I feel a mixture of emotions upon hearing this announcement. The first thought is one of deep appreciation for a shifting cultural value among young adults that places more importance on mental health care than generations that may have come before them. It is encouraging to me that the class of 2020 imagined a class gift that was different than so many past gifts which have so often been about beautifying a campus space rather than addressing a practical need within the student experience. 

The next thought is a sense of sadness. Incorporated in this is the reality that mental health issues seem to continually be on the rise, especially among young adults. 

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More awareness of mental health needs, as well as a decrease in negative stigma about mental health are both good things. Providing more services is a necessary step, but I also cannot help but wonder if there are aspects of the current college experience that contribute to a number of causes of mental health fatigue. Increased student debt and pressure to financially succeed in this competitive world continues to add a weight that is visibly more apparent in each successive graduating class. Loneliness and lack of community, especially at large campuses like Penn State, seems to continue to be a very real part of many students’ lives. Social media lures young adults into a false sense that they are deeply connected when in reality those connections are often superficial and built on social pressures to measure up to unrealistic standards. 

The class of 2016 also named CAPS as their class gift benefactor. A Daily Collegian article from the next fall reminded our community that even with the increased capacity for the CAPS office, many students were still facing long wait times for individual counseling. Anecdotally the students I interact with talk about the limitations of the campus support systems, and the unfortunate reality that our local psychological support networks are also operating beyond their capacity.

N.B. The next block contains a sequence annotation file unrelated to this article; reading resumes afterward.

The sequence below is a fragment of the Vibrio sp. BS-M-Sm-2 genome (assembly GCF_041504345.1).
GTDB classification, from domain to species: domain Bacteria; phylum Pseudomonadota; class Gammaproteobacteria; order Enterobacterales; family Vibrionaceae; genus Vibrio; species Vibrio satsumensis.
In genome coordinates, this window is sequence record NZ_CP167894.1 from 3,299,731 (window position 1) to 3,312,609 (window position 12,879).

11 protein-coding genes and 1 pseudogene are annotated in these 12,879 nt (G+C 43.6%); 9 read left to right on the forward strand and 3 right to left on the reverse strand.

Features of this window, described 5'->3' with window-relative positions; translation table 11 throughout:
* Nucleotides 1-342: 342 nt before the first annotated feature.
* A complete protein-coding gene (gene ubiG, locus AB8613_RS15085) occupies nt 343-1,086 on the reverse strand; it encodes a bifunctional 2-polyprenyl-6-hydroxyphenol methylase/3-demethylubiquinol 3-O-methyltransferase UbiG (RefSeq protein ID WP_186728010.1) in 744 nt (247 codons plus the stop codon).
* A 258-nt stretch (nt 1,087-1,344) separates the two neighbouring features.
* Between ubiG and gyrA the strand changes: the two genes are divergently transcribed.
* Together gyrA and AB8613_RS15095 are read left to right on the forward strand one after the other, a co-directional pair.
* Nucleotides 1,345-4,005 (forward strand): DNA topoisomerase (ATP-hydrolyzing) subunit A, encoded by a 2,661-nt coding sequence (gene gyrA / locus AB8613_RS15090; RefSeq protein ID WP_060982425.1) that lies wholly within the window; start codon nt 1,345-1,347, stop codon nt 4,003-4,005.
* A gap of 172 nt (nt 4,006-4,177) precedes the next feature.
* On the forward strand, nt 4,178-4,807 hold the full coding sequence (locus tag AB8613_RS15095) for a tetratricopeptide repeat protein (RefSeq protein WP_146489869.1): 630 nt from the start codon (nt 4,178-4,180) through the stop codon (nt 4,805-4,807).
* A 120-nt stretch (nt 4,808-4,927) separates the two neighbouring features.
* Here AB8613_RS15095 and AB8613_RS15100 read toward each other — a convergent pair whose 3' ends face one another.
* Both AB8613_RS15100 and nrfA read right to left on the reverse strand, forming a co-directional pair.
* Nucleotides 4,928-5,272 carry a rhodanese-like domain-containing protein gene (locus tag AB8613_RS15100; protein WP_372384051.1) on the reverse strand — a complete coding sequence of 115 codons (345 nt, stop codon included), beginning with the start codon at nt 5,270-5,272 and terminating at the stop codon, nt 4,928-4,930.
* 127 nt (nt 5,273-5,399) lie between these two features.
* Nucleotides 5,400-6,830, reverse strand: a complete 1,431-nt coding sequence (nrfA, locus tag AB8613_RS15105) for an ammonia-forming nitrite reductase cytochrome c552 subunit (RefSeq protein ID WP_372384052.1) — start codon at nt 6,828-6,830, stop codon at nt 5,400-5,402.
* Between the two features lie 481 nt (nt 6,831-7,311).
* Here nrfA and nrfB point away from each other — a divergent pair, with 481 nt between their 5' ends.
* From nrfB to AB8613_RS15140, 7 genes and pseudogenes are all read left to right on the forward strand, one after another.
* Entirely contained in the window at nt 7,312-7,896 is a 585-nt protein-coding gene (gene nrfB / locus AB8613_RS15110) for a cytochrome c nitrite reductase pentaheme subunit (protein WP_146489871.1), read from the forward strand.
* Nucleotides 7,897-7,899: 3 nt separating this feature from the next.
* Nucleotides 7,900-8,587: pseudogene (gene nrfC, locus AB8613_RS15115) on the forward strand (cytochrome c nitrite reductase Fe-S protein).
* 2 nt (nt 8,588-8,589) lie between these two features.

I remember feeling some similar thoughts when the 2017 graduating class named our local campus food bank, Lion’s Pantry, as the class gift recipient. On the one hand it was an incredible gesture of solidarity with the needs of our community, and on the other hand I found myself asking, how screwed up is our context if some students are going hungry and are in need of a campus food pantry? Likewise with the 2020 gift to CAPS, I appreciate this desire to be honoring the needs of our community, and also, how are we still so unable to meet the mental health needs of our student population? 

We still have so much work to do to increase the capacity of spaces like these to respond to the ever-present psychological needs on college campuses. Today I want to express my gratitude to the soon-to-be class of 2020, may you carry this spirit of compassion for mental health services wherever you may go, and may we all strive to live in a world which works to eliminate the causes of mental health fatigue, as well as provides no shortage of resources for those who are in need of mental health needs. 

Trump’s Graceless World

You already knew it, but it’s been awhile since we had such a stark reminder: Donald Trump lives his life believing other people are as evil as he is.

This is a classic narcissist belief, but it’s also the belief of white supremacists. They believe that people of color are as evil as they are–and that they must maintain power in order to prevent these evil others from getting the power to hurt them in the ways they themselves hurt others.

They know the depravity of their own hearts, and they fear others will treat them as they have treated others.

This is not projection. It is reasonable fear.

They should be afraid, because justice might reasonably demand punishment. Indeed, the punishment they most often demand is just this–an eye for an eye, as Donald Trump’s favorite Bible verse (and Jesus’ least favorite) says.

It might demand restitution, which would mean giving their unearned privileges to those they’ve hurt.